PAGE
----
Verdicts and Settlements:
Tour Bus Passenger from New Jersey Recovers $600,000 for Neck Injuries Sustained Aboard Bus
Stavros Sitinas successfully negotiated a substantial $600,000 settlement on behalf of a 41 year old New Jersey woman who was injured when the tour bus she was traveling in performed an evasive maneuver when it suddenly and unexpectedly came upon a disabled vehicle in the middle lane of the Cross Bronx Expressway.
This accident took place on May 19, 2002 and the case was being handled by another law firm, which then retained Stavros E. Sitinas, LLC, as trial counsel in September 2010. While Mr. Sitinas is frequently retained as trial counsel by other firms, he faced numerous challenges in this particular case, in particular the passage of eight (8) years since the time of the accident. Another significant challenge was the “Emergency Doctrine” defense.
At trial, the defendants would have argued that the tour bus operator was not responsible for the plaintiff’s injuries under the “Emergency Doctrine” as he was simply responding and reacting to an emergency situation, i.e. a broken down vehicle in the middle lane of a three (3) lane highway. The driver was prepared to testify that he was traveling safely and cautiously, when the vehicle directly in front of his suddenly swerved out of the middle lane, revealing a broken down vehicle stopped in the middle of the highway. Faced with this unexpected emergency situation, the tour bus driver claimed he did the only thing he possibly could to avoid the accident, namely to slam on his breaks and cut the wheel of the bus to the right. Unfortunately, when he did so, the plaintiff was walking in the aisle of the bus was thrown towards the front, striking her head against the windshield with such force that it caused the windshield to crack. Our client sustained injuries to her neck, including cervical herniation requiring fusion surgery.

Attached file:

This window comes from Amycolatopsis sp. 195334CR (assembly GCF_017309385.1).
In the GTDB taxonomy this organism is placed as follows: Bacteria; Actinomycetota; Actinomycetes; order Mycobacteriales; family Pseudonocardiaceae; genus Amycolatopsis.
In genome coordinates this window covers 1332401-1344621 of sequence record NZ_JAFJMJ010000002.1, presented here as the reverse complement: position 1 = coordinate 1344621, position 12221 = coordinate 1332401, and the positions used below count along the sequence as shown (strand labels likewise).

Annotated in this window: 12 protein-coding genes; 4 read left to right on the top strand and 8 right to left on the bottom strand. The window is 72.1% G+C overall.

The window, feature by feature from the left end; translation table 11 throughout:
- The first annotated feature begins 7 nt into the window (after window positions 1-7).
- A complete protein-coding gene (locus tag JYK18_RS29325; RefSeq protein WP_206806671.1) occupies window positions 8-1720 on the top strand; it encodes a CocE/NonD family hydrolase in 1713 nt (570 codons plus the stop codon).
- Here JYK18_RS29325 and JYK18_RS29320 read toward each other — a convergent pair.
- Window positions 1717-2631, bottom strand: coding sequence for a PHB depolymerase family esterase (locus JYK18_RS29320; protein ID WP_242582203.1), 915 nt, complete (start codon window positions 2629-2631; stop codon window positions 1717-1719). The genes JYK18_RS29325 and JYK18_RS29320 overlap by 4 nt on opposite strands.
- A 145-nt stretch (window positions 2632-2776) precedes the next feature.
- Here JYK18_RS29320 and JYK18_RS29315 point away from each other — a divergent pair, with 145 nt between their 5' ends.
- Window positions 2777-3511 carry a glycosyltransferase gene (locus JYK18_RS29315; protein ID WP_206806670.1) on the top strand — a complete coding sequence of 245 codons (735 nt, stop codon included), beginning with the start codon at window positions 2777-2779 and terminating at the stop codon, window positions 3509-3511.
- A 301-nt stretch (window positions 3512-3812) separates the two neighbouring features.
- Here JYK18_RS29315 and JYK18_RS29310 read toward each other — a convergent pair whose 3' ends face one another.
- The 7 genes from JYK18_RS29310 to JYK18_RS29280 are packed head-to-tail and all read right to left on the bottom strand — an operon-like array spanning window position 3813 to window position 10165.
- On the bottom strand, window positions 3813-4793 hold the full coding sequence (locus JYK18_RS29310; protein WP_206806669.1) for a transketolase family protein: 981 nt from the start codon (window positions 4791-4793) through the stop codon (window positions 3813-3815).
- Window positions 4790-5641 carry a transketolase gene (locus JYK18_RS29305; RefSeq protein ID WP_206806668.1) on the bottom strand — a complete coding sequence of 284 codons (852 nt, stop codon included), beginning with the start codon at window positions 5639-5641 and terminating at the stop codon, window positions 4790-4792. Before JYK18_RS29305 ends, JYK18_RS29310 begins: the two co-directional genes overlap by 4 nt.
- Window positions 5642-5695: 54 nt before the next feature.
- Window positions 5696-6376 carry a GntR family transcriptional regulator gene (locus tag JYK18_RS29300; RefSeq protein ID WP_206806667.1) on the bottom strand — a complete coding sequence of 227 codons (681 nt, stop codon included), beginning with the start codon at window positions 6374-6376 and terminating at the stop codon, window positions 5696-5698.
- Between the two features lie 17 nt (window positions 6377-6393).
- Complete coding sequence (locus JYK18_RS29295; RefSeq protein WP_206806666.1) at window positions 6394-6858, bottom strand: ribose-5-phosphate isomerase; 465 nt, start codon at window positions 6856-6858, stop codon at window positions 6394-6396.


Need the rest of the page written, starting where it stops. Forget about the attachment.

Under New York Law, the Emergency Doctrine defense essentially holds that when an actor is faced with a sudden unexpected circumstance which leaves little or no time for thought, or causes the actor to be reasonably so disturbed that the actor must make a speedy decision without weighing alternative courses of conduct, the actor may not be held negligent if the actions taken were reasonable and prudent under the facts of the emergency at hand.
Mr. Sitinas needed to prove, through expert testimony that this particular accident was avoidable had the tour bus operator simply been alert and seen what was there to be seen. He also needed to hire an orthopedic surgeon in New York to testify as to the client’s injuries and treatment, due to the fact that plaintiff’s New Jersey-based surgeon refused to travel to New York for testimony during the trial.
The parties attended mediation prior to trial, but were unsuccessful at settlement. While both sides were gearing up for trial and preparing their experts for testimony, Mr. Sitinas successfully negotiated a $600,000 settlement directly with the insurance company for the tour bus. This settlement avoided what could have been a risky trial for both sides.